I have often been nicknamed ITK; that’s short for ‘I too know’. It means someone who is supposed to be a storehouse of information. It’s not an entirely positive word or even a compliment because it connotes some degree of conceitedness. Whenever I am called ITK, I retort with some angry criticism until I overdid it at an open day.
I accompanied a friend to visit his daughter in elementary school. The pupils were all happy to see us and on sighting us Titi, my friend’s daughter, ran towards him with open arms as he gathered her in a tight embrace. She greeted me too with a beautiful grin and handed me some mock paper money. I was about to thank her for the generosity when her class teacher walked up and asked her to tell us how she made the money.
Titi then started to explain how she bought a packet of biscuits for N3 (Three Nigerian Naira) and sold it to make a profit of N2; hence the N5 note she pressed into my palm. I didn’t know when I made an objection to the word ‘profit’ she used. I said, “You cannot establish profit until you have factored in overheads and other expenses”. The teacher shot me this ‘Are-you-for-real?’ look and walked off. My friend sighed in exasperation before saying, “ITK, would you be so kind to take this class of seven-year olds in Financial Accounting?” And vowed to never bring me for any open days ever! I didn’t snap with any retort; I was actually embarrassed for myself.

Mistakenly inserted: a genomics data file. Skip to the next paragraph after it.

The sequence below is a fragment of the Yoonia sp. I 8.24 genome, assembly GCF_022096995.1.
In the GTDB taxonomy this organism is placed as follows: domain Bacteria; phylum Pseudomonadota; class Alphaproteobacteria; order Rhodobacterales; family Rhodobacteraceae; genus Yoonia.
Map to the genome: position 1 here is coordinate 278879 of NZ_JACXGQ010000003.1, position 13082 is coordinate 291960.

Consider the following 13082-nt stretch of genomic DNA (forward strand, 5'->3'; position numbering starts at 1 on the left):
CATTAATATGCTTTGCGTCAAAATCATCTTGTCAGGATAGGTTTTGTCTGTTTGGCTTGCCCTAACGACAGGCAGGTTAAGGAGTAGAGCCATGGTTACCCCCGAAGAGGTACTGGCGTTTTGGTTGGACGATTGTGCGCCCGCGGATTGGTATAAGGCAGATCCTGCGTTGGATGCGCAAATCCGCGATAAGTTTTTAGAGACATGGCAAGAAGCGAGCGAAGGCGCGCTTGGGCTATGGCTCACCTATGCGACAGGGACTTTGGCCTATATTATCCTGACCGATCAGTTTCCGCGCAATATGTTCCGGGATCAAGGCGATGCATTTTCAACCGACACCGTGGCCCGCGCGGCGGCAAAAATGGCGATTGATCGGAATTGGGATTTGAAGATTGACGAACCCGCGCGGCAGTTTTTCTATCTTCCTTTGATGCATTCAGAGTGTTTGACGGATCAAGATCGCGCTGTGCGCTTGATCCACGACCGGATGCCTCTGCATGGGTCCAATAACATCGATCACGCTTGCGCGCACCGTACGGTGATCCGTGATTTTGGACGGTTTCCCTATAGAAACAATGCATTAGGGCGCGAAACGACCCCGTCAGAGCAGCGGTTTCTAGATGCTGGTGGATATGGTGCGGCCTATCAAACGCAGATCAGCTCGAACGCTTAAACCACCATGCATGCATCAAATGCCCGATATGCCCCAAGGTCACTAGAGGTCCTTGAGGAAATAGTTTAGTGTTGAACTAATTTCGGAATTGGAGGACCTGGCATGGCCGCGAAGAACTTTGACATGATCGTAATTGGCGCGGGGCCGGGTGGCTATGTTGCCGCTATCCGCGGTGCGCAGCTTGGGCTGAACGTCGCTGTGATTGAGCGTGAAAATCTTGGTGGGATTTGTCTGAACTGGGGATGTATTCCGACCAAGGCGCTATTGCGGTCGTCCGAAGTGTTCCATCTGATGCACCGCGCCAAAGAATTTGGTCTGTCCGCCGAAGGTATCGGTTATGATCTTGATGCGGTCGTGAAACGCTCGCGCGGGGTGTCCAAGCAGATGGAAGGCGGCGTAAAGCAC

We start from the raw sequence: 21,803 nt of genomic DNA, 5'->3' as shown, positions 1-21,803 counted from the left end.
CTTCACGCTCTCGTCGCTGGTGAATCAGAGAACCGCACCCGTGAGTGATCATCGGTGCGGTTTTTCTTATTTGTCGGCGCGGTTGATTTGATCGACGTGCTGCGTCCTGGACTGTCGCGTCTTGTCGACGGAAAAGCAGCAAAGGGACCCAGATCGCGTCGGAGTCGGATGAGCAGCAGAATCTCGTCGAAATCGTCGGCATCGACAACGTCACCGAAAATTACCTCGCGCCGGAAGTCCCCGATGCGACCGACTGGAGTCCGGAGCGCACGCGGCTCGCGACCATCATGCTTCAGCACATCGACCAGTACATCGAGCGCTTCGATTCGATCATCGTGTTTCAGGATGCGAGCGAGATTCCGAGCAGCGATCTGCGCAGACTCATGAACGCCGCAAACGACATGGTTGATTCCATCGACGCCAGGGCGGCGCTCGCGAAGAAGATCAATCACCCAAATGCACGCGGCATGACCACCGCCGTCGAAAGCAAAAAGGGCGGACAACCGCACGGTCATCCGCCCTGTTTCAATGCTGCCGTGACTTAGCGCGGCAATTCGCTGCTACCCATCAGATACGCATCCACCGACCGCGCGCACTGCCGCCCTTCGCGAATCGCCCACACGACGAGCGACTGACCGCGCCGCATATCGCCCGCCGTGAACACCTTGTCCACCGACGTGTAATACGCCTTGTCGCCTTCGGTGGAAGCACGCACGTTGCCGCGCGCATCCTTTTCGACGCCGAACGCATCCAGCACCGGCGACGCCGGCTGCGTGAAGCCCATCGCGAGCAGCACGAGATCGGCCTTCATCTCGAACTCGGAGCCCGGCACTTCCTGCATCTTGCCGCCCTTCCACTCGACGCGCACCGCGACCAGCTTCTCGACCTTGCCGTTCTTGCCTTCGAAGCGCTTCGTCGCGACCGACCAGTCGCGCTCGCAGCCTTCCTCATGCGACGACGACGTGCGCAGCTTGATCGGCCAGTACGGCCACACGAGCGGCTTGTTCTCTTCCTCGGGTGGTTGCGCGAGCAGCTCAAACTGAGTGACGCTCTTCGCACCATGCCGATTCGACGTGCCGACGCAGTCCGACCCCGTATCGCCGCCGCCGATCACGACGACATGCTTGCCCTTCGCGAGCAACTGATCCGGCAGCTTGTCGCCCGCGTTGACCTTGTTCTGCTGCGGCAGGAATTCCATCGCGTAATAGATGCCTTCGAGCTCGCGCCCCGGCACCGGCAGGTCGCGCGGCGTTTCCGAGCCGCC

But honestly, come to think of it; many small business owners I’ve met don’t know what it means to make a profit! They do not know how to calculate all the expenses they have incurred, let alone ascertain their break-even point to determine whether they are making a profit or loss. In Ibadan where I live, I see a paradox of unimaginable proportions on a weekly basis. Farmers from the surrounding villages come to periphery markets such as the Omi-Adio and Ijaiye markets with their harvest of vegetables, pepper, tomatoes, maize and so on. They display their wares all over the ground, underneath the makeshift stalls (there are no tables) for customers to buy. Almost all the customers you’ll find there are the market women who have properly structured stalls in the urban markets. They arrive by 6 a.m. and if you get there at 8 a.m. you’ll be lucky to find any leftovers.
But, the absurdity is that the items sold in the early hours by the farmers are resold by the market women, with a markup of 50% to 100%, later in the day to customers like you and I. You may be thinking this is warranted because of high transportation costs and other market fees, but that is not the case. Once, I asked a market woman if she thought her pricing was unfair and excessive. She replied, “No, we buy cheaply from farmers and sell high to customers because we bear the risk if we don’t get to sell these highly perishable items”. I saw the wisdom in her argument but decided to press a little more by asking when last she encountered a loss from poor sales. She grinned and said she couldn’t remember; I smiled back.